Title: Re: a nine cylinder radial engine, plans by "ageless engines"
Post by: madjackghengis on May 02, 2010, 11:47:42 AM
Well all, that nice steel blank which looks so good on the rag balled up a lump inside the hole when I went to press a shaft in it, so hot rolled steel is not an option, no matter how pretty it looks before the work.  I've been cogitating on this problem, once the holes for the main shafts and for the crank pin as well as the alignment pin are drilled, bored and reamed, trying to use a carbide face mill to reduce the thickness of the web of the crank means interupted cuts, which have no relationship with flat.  After long thinking, I decided to get back to the already hardened steel and try again, another way.
(http://i894.photobucket.com/albums/ac150/madjackghengis/IMGP0903.jpg)
these are the two new blanks I will be machining to try to get a crank that is straight.
(http://i894.photobucket.com/albums/ac150/madjackghengis/IMGP0907.jpg)
using the shaper to clean one face of the one blank
(http://i894.photobucket.com/albums/ac150/madjackghengis/IMGP0908.jpg)
and working on the other blank.  After cutting both sides of both blanks, I found two to three thousandths from parallel between the two sides of both blanks.  After checking everything else, I checked my parallels I was using, and it turns out I was using a set which are not parallels at all, but just mostly the same size.  Going through my blank tool bit drawer, I found two half inch tool bits which miked out to exactly five hundred, and put both blanks back in the shaper and did a three thousandths finish cut on both sides of both blanks, ending up with the sides parallel within about a thousandth, I think I can work with this, and work out the difference as I shape them to their final dimensions.
(http://i894.photobucket.com/albums/ac150/madjackghengis/IMGP0912.jpg)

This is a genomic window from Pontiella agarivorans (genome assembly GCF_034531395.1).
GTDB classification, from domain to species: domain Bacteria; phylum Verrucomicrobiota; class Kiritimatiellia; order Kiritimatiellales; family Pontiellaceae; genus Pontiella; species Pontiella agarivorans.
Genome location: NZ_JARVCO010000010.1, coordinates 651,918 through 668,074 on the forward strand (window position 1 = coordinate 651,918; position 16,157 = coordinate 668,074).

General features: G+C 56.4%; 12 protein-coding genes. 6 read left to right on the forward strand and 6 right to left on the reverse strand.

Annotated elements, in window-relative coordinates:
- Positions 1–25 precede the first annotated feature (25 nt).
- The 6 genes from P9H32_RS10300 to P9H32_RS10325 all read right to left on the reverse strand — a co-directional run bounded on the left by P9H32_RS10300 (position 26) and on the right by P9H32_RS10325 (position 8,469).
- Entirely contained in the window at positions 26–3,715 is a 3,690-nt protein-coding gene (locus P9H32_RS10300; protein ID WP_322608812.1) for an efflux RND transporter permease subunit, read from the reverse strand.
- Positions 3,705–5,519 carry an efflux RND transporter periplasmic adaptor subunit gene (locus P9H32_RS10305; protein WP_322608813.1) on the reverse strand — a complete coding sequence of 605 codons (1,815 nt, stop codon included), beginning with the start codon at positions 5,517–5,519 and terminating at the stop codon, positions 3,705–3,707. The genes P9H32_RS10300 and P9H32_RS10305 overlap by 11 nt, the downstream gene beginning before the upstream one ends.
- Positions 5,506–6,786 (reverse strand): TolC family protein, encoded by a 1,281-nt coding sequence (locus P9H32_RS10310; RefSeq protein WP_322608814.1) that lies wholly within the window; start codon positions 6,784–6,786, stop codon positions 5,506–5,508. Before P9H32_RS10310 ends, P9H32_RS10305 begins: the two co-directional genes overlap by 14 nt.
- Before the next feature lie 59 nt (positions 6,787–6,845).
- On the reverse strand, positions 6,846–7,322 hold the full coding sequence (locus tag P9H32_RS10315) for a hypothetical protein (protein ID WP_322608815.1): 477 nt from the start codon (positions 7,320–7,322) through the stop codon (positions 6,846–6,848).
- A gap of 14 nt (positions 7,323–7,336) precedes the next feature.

This is one of the blanks on a tool maker's flat, with four cigarette papers to test flatness, one paper is a bit loose, but still sticks, the other three feel pretty much equal.  The second blank finished up pretty much the same.  I'm caught between machining the cheeks down to their proper thickness at the crank pin, and then drilling, reaming, and boring as appropriate, or doing the cheek thinning first, and then reaming and boring the respective holes.  Since both the main shaft holes, bored, and the crank pin holes, reamed, are in the thinned section, and their presence contributed to the interuption of the cut, leading to not flat surfaces, I think I will try thinning first, and then putting in the respective holes.  Having made three sets of cheeks, I have decided its the long haul, and if they don't work out I've got plenty more old steel, for the next set of blanks to be cut from.  I will produce a straight well mannered crank shaft that fits the bearings, and rotates moving all the rods, no matter how many blanks it takes.  I have taken great liberties with the design of the crankshaft, as I don't like the original design, and none of my experiences does anything but further solidify my belief the original design is lacking in both strength and stability. I am ready to have a straight working crank today, if it is at all possible, however I've got a couple more ideas if these don't produce it.  Thanks for all the comments and support, makes me feel like I'm in a modelling club, something I've always wished for but was never around.  Lots of inspiration for good quality work. :mmr: :beer: mad jack